• Ecological and evolutionary processes affecting local biota as a consequence of the introduction of species: competition, herbivory, predation, the prevalence of parasitism and diseases (through pathogens or vectors introduction), ecosystem transformation due to the introduction of nitrogen fixers, mutualistic (pollination, dispersal) networks disruption or genetic dilution
    • The black lists
    • The most dangerous invasive species

Extinction on Islands:

  • Conservation management for control and eradication of problematic non-native species
  • Extinction, an eminent insular biogeographical process
  • Pre- and post-description extinctions
  • Cultural extinctions
    • the human activity on islands
    • Some paradigmatic cases of human-induced insular species extinctions:
      • Mauritius dodo, New Zealand moas, Madagascar elephant bird, Stellers sea-cow, Tasmanian thylacine, the Canarian giant rats and lizards, Hawaiian honeycreepers, Caribbean monk seal, the Easter Island Palm or St Helena Olive tree.

Learning and teaching

Learning activities and teaching methods (given in hours of study time)

Scheduled Learning and Teaching ActivitiesGuided independent studyPlacement / study abroad
301200

Details of learning activities and teaching methods

CategoryHours of study timeDescription
Scheduled Learning and Teaching30Lectures – class-based activities and lecture
Guided Independent Study60Pre-reading for lectures – accessible via UoE VLE
Guided Independent Study60Writing up and finishing assessment(s)

Assessment

Formative assessment

Form of assessmentSize of the assessment (eg length / duration)ILOs assessedFeedback method
2-minute papers500 words3,5Oral

Summative assessment (% of credit)

CourseworkWritten examsPractical exams
10000

Details of summative assessment

Form of assessment% of creditSize of the assessment (eg length / duration)ILOs assessedFeedback method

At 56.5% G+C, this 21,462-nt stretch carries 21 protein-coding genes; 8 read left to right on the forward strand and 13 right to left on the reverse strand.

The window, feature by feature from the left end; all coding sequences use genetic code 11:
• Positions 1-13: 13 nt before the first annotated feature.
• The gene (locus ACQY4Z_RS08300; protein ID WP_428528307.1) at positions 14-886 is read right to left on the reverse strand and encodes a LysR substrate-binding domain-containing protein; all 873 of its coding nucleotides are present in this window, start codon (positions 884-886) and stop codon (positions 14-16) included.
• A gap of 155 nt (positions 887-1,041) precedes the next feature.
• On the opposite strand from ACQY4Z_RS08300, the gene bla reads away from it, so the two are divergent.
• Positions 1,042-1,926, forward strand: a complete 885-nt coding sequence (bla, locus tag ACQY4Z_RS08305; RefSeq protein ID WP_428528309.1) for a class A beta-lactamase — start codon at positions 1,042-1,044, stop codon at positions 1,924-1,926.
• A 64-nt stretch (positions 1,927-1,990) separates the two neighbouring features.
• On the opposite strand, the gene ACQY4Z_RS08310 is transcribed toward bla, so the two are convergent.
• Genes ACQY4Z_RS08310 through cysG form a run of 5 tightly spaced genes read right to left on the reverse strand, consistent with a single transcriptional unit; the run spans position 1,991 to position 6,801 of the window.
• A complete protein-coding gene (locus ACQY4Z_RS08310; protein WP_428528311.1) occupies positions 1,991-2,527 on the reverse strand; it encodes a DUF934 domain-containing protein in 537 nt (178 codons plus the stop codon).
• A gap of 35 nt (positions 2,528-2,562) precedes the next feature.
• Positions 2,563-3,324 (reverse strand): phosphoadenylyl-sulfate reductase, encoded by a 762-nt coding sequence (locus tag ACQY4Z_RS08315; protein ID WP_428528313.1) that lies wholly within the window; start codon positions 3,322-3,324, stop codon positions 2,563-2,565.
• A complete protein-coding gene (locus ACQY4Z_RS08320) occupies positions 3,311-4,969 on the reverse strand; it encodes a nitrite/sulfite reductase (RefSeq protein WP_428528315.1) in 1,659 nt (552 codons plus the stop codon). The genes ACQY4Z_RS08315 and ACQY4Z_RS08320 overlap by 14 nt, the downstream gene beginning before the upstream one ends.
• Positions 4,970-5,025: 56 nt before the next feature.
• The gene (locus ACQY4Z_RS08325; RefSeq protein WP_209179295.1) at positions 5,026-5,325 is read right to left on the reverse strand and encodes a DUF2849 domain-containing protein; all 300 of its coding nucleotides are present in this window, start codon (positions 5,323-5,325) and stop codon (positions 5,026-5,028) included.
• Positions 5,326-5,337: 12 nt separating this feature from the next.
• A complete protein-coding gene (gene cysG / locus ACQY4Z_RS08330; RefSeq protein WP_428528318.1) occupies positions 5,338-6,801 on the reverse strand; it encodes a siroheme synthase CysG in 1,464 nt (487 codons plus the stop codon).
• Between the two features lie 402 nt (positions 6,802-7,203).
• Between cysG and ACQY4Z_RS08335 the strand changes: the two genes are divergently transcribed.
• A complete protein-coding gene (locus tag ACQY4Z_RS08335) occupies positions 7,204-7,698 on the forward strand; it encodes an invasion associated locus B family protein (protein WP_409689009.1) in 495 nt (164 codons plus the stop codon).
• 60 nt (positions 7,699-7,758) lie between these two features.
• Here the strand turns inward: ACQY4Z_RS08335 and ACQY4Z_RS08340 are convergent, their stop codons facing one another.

Policy document1003000 words1-2,4,6-7Written

Re-assessment

Details of re-assessment (where required by referral or deferral)

Original form of assessmentForm of re-assessmentILOs re-assessedTimescale for re-assessment
Policy documentPolicy document1-2,4,6-7Four weeks from the date feedback was given

Re-assessment notes

One assessment is required for this module. In all cases re-assessment will be the same as the original assessment. Where you have been referred/deferred for any form of assessment detailed above you will have the opportunity to retake within the period specified above from the date that feedback was provided.

If you pass re-assessments taken as a result of deferral, your re-assessment will be treated as it would be if it were your first attempt at the assessment and the overall module mark will not be capped.

If you pass re-assessments taken as a result of referral (i.e. following initial failure in the assessment), the overall module mark will be capped at 50%.

Resources

Indicative learning resources - Basic reading

Pre-reading:

  • Island Conservation (2018) Data matters: informing the eradication of invasive species on islands: North America and the Arctic region. Contractor’s Report 2018-1. National Invasive Species Council Secretariat, Washington, DC